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Approximately eighteen months after he said goodbye to Poirot and began a new life with his wife in Argentina, Captain Arthur Hastings returns to London with the intention of surprising his old friend with a visit. Upon his arrival he is astonished to discover that Poirot is himself about to emigrate to Argentina, initially to investigate a case for an immensly rich soap magnate and then to retire and live near Hastings. Stating that he has discovered he has a price and, whilst there are other matters which interest him - the discovery of the probability of a supercriminal global organisation being one - Poirot is nevertheless adamant that he can not refuse such a large offer, nor go back on his word. Yet fate is to decree that events will play a different hand. Minutes after Hastings arrival, the two men are surprised to find that they are not the only inhabitants of the flat, for a door opens and an emaciated stranger appears. Capable only of repeating back Poirot's name and address at first, it is not until Hastings makes a chance remark that a catalyst awakens in the man's thoughts and he recites some astonishing information. Poirot's beliefs about what he terms "The Big Four", that group of masterminds, appears increasingly likely, for the visitor provides some very scant details about the quartet. Composed of the greatest powers that the world has known and made up of two men, one woman and a mysterious being who has the role chiefly of assassination, this group has but one main aim, to gain complete world domination through any means necessary. His interest thus raised, Poirot bemoans his decision to accept the case he is to emigrate for, but nevertheless feels he can not refuse it and so he leaves the man in the care of Poirot's landlady and GP. It is only when he and Hastings have boarded a train and are on their way to Southhampton that the true facts of the matter become inherently clear to him. Realising that the actual intention was to remove him from the vicinity he takes advantage of a signal to urge Hastings to jump from the train with him and return to London. Upon their arrival they discover that the stranger has died, seemingly of natural causes, yet Poirot is not convinced and, despite the assurances from a visiting warden that the stranger had escaped from the confines of a local institution, this is brought into doubt by the recognition by Inspector Japp that the traumatised man was, in fact, a member of the Secret Service. It is this discovery - combined with the later known facts that the stranger was murdered that sets Poirot off on one of his greatest and intriguing mysteries. Determined to uncover the identities of "The Big Four" and to prevent their plans the detective from Belgium and his colleague are pitched into a series of life threatening events of the utmost complexities - and all of them overshadowed by the mysterious machinations of the most obscure member of the "Big Four, a master of disguises who will kill without a moment's thought and known simply as "The Destroyer." When reading "The Big Four" there are two main considerations which must be taken into account. The first one is to realise that this is not very comparable with Poirit's other mysteries. Uniquely, for a Christie mystery, we are aware of the identity of one of the criminals almost from the start of the novel and we are furthermore furnished with a brief description of two others. Moreover, this is not an investigation in which the detective from Belgium can neatly question witnesses, sit back and ponder and then calmly announce his findings before the police arrest the miscreant. Instead he and Hastings are pushed into examining several seemingly small cases which are all linked up, in some way, with the work of "The Big Four", with the overall intention of preventing this cartel. Even when the identities of numbers two and three of "The Big Four" are discovered, it is impossible for their arrest to occur, due to circumstances beyond Poirot's control. For these first three people, consequently, we cannot even claim that there is much investigative work going on, indeed with one of them the detective is taken almost completely by surprise. It is the attempt to discover the person behind "The Destroyer" which might be said to come closest to the concept of a traditional Poirot mystery and even then these links are only tenuous.It is far better to discard any beliefs that this novel might be comparable to, say, "The Mysterious Affair at Styles" or " Lord Edgware Dies" and instead place it on a parallel with a work like "The Man in the Brown Suit" or "Destination Unknown". Perhaps the only even slightly comparable piece of writing featuring Poirot might be the later mystery entitled "The ABC Murders." The second aspect that the reader needs to be mindful of is to employ a fair degree of suspension of disbelief. Conincidences and virtually improbable discoveries feature strongly throughout the writing, allowing Poirot to get ever closer to his quarry through means which seem sometimes almost fantastical. Holes can be picked in several parts of the story, it may be wondered - for example - why the criminals should wait until the mysterious stranger approaches Poirot before killing him. As has been stated before, this is not a novel in which the reader has a chance at puzzling through the motives of a set group of people, determining the likeliest motive and psychological make up of the perpetrator. Instead, the investigations are far more wide reaching. This is a case for Poirot and Poirot alone. Bereft of the usual chance to attempt to imaginatively join him in solving the mystery, the reader must instead sit back and observe how events, conversations and assistance from other quarters allows that detective to reach the conclusions he does. We are truly passive in our examination of the case for the most part, though there are occassions - such as the case against one Robert Grant - in which we are given some opportunity to think for ourselves. However, for the overall arc of the novel, the employment lies chiefly with Poirot. If the reader can be said to be participating only in a very quiet way in "The Big Four" then, to some extent, the same may be said for the other characters besides Poirot and Hastings including, oddly enough, the villains. Certaintly they either appear directly, or their presence is made known throughout a large part of the story. However, the impression is given throughout that - in some undefinable way - this is not really their narrative. Their characters all seem to be more viewed as props to Poirot's investigation, they are virtual caricatures of arch enemies rather than actual beings themselves. Chiefly two dimensional in personality, they serve a purpose, yet their hoped for capture does not appear to be the sole focus of the story. It is the chase which Poirot and Hastings embarks upon, the adventures they go through, which appear more important at times. Seemingly attempting to veer away from the Homes - Watson comparisons by making Hastings leave at the end of "The Murder on the Links", Christie returns to it with renewed vigour with "The Big Four", even inserting a brief jibe that all the best detectives have an indolent brother (a reference to Mycroft Holmes) at one point. The actual identities of the criminal gang play second fiddle to the re-established partnership of Hastings and Poirot. Whilst I do not intend to reveal any of the identities of "The Big Four" - believing such a discovery should be left for the new readers - it is possible to give a summary of their characters and how they influence events in the story. The brilliant intelligence of Number Three, for example, a French woman who is highly respected in her field, is indicated by the fact she manages to fool Poirot almost completely at one point. Ruthless, believing in no other ideals other than her own and her cohorts, this criminal mastermind may be stated to be a more sinister version of the Countess Rossakoff, who also re-appears in this story after first being witnessed in the short story "The Double Clue" several years earlier. Number Two relies on their status within the economic world to gain the trust of others, they are unusual for their normality in a way. They do not appear to be a stereotypical idea of a criminal bent on global control, yet instead occupy power through far more subtle means. Their financial position along side their reputation ensures their near invincibility. The identity of Number One is revealed almost at the very beginning of the novel, yet - ironically - they occupy almost the most mysterious point of the quartet (the greatest illusion belongs to number four). Making full use of narrow minded and ignorant views about Chinese men - Christie ensures that Number One remains enigmatic throughout the majority of the narrative. The character of Number four is even more difficult to decipher, since their true personality is never really known. Adapting their character to play the various roles used to disguise themselves, Number Four is never fully understood, even when a name is learned. As individuals none of these four criminals really stands out. As a cohesive whole, however, they serve quite well. Indeed, it might be better not to view them as actual criminals, but more as hosts to a concept that Poirot is attempting to prevent. Poirot is opposed to their policies, they represent their policies and thus it is their amibitions, their schemes which play a greater role in the story rather than their actual natures. The personalities of Hastings and Poirot are given greater rein to express themselves and it is reassuring to see that there has been no change in the detective's companion. As loyal, inquisitive, imaginative and yet as hopelessly incapable of coming to the right conclusions most of the time, Hastings is as recognisable as ever. Even his liking of red headed women plays a small part in the plot. He is given a couple of opportunities to play a lone hand when Poirot is unable to be with him and Christie manages to steer him away from the predisposed view of him as the "bumbling fool", which makes a pleasing change. However, his intrinsic character does not depart from our familiar concept of him. The combination of an ordered mind, an egoisitical nature and a supreme ability to determine the psychology of others is seen once more with Poirot, who uses all of those to discover not only the people behind "The Big Four", but also their plans. Although the fact that this story is primarily plot driven is personally very enjoyable, there is a certain amount of disappointment that we are given virtually no possibilitilites to try and fathom the villains ourselves. With other Poirot stories a large part of the reader's enjoyment derives from attempting to decipher the villain, in this we are not really expected to do so. As a contrast to the other detective stories featuring that investigator it may make a change, yet it is not a path which Christie should have continued to embark upon with Poirot. In conclusion "The Big Four" is not one of Christie's greater works, though neither is it an appalling piece of writing. Viewed as a predecessor to ,say, an James Bond Mystery, it works quite nicely. However, in comparison to the other narratives featuring Poirot it has little of the depth and investigative abilities we have come to expect from Christie. For some light reading and to see a slightly different genre featuring Poirot it stands up, when compared to the other narratives concerning him it falters. Hovering between a collection of short stories and a novel which lossely binds them, "The Big Four" must remain one of Christie's more average pieces.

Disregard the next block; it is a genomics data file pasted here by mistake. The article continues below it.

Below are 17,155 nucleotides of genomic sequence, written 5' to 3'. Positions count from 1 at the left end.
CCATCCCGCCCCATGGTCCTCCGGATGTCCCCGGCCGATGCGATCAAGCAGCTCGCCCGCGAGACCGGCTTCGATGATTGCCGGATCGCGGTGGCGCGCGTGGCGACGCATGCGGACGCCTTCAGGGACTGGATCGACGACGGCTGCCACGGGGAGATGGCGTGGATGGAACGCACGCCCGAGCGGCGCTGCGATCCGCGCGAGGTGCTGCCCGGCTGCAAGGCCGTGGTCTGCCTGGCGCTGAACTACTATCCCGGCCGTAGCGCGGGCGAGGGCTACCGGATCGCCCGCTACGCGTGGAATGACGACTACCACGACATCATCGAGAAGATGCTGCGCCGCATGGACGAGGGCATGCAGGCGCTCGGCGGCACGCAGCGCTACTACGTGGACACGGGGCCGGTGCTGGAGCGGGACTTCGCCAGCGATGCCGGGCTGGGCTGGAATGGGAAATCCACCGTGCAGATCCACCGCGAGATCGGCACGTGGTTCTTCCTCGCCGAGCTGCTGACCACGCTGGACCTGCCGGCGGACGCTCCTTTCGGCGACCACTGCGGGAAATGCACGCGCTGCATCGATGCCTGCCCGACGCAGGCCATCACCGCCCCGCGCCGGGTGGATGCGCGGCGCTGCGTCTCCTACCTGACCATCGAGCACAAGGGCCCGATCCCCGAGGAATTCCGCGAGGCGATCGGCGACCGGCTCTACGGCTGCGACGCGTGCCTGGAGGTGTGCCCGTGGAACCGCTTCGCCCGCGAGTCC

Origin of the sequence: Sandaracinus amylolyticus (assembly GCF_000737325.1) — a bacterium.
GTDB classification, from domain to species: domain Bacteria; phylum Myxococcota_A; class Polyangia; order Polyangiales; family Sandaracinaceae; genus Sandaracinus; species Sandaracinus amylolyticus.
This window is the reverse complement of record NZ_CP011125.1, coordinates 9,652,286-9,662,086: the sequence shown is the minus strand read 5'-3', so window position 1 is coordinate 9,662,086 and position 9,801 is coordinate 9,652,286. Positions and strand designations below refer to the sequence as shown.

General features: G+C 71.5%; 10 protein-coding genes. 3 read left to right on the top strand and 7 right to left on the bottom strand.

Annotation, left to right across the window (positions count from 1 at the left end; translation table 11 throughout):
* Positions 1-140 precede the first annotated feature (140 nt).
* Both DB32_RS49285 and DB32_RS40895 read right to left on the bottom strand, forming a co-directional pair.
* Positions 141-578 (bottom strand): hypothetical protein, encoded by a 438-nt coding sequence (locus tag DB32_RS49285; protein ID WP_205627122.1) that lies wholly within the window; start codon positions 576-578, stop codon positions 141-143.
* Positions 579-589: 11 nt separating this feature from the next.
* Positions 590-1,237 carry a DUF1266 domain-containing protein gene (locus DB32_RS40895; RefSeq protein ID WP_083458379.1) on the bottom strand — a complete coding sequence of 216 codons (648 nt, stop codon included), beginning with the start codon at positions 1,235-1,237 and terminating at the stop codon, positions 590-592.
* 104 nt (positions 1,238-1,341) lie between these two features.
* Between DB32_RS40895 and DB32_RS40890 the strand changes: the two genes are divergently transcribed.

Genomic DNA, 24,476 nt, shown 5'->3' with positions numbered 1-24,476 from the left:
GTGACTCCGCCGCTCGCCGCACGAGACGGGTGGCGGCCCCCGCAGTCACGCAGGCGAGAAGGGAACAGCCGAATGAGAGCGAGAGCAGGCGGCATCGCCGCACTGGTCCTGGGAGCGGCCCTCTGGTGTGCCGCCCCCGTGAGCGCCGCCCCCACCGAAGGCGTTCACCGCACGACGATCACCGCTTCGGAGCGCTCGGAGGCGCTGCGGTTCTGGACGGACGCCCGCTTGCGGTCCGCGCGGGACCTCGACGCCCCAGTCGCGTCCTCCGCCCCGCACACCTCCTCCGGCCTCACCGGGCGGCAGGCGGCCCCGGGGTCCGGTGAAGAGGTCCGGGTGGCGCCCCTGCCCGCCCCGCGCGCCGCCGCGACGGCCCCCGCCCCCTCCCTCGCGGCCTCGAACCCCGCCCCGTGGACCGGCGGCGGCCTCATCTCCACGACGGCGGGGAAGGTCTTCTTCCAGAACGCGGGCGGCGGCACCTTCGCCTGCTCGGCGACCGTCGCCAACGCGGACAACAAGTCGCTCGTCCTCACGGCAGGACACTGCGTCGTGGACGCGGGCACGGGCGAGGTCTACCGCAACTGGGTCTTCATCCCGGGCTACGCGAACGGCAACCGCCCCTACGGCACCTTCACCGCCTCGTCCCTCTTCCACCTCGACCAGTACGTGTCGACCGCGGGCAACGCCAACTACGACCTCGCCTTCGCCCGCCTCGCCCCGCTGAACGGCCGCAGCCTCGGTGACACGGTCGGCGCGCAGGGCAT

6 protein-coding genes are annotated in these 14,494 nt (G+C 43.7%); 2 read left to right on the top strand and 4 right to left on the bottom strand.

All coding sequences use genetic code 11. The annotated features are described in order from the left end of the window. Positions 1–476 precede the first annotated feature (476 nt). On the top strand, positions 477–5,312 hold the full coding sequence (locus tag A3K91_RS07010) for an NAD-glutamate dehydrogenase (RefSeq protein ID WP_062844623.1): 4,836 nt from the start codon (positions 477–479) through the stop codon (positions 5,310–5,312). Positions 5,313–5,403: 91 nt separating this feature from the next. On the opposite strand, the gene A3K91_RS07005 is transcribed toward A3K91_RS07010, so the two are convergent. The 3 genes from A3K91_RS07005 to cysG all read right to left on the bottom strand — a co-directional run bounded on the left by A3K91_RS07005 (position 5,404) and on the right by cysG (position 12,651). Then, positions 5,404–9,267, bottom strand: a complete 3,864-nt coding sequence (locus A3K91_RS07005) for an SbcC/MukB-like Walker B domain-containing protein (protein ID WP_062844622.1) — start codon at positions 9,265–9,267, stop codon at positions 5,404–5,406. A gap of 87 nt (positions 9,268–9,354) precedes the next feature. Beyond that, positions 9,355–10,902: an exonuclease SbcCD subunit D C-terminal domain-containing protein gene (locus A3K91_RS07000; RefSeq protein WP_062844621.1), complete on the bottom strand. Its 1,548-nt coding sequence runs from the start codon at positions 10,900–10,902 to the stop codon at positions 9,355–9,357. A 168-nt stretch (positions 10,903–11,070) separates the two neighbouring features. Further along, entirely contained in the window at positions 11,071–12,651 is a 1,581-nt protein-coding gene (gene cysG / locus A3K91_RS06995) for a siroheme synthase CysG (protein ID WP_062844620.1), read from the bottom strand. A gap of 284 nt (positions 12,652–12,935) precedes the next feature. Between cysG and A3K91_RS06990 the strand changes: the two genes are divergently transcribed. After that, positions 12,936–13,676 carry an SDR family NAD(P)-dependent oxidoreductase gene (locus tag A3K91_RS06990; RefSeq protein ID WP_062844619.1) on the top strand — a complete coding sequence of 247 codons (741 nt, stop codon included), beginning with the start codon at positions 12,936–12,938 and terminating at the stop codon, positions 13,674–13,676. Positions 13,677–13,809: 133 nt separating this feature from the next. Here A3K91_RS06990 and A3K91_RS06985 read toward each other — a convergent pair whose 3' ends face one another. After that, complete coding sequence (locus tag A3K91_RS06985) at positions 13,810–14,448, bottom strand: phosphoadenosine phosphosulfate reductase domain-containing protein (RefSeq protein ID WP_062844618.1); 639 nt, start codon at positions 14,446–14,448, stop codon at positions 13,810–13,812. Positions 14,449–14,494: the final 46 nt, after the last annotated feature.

A facsimile first edition hardback of the international Poirot thriller, published to mark the 80th anniversary of his first appearance. Framed in the doorway of Poirot's bedroom stood an uninvited guest, coated from head to foot in dust. The man's gaunt face stared for a moment, then he swayed and fell. Who was he? Was he suffering from shock or just exhaustion? Above all, what was the significance of the figure 4, scribbled over and over again on a sheet of paper? Poirot finds himself plunged into a world of international intrigue, risking his life to uncover the truth about 'Number Four'. To mark the 80th anniversary of Hercule Poirot's first appearance, and to celebrate his renewed fortunes as a primetime television star, this title in a collection of facsimile first editions is the perfect way to experience Agatha Christie. Reproducing the original typesetting and format of the first edition from the Christie family's own archive, this book sports the original cover which has been painstakingly restored to its original glory.